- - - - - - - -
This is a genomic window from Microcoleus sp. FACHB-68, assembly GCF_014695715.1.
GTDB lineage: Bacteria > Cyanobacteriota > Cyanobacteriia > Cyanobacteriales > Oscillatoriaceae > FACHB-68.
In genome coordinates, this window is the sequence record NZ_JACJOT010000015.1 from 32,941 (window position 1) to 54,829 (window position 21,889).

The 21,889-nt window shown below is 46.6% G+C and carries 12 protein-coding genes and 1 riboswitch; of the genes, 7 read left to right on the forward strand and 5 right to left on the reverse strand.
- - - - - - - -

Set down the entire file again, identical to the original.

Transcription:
This is a genomic window from Microcoleus sp. FACHB-68, assembly GCF_014695715.1.
GTDB lineage: Bacteria > Cyanobacteriota > Cyanobacteriia > Cyanobacteriales > Oscillatoriaceae > FACHB-68.
In genome coordinates, this window is the sequence record NZ_JACJOT010000015.1 from 32,941 (window position 1) to 54,829 (window position 21,889).

The 21,889-nt window shown below is 46.6% G+C and carries 12 protein-coding genes and 1 riboswitch; of the genes, 7 read left to right on the forward strand and 5 right to left on the reverse strand.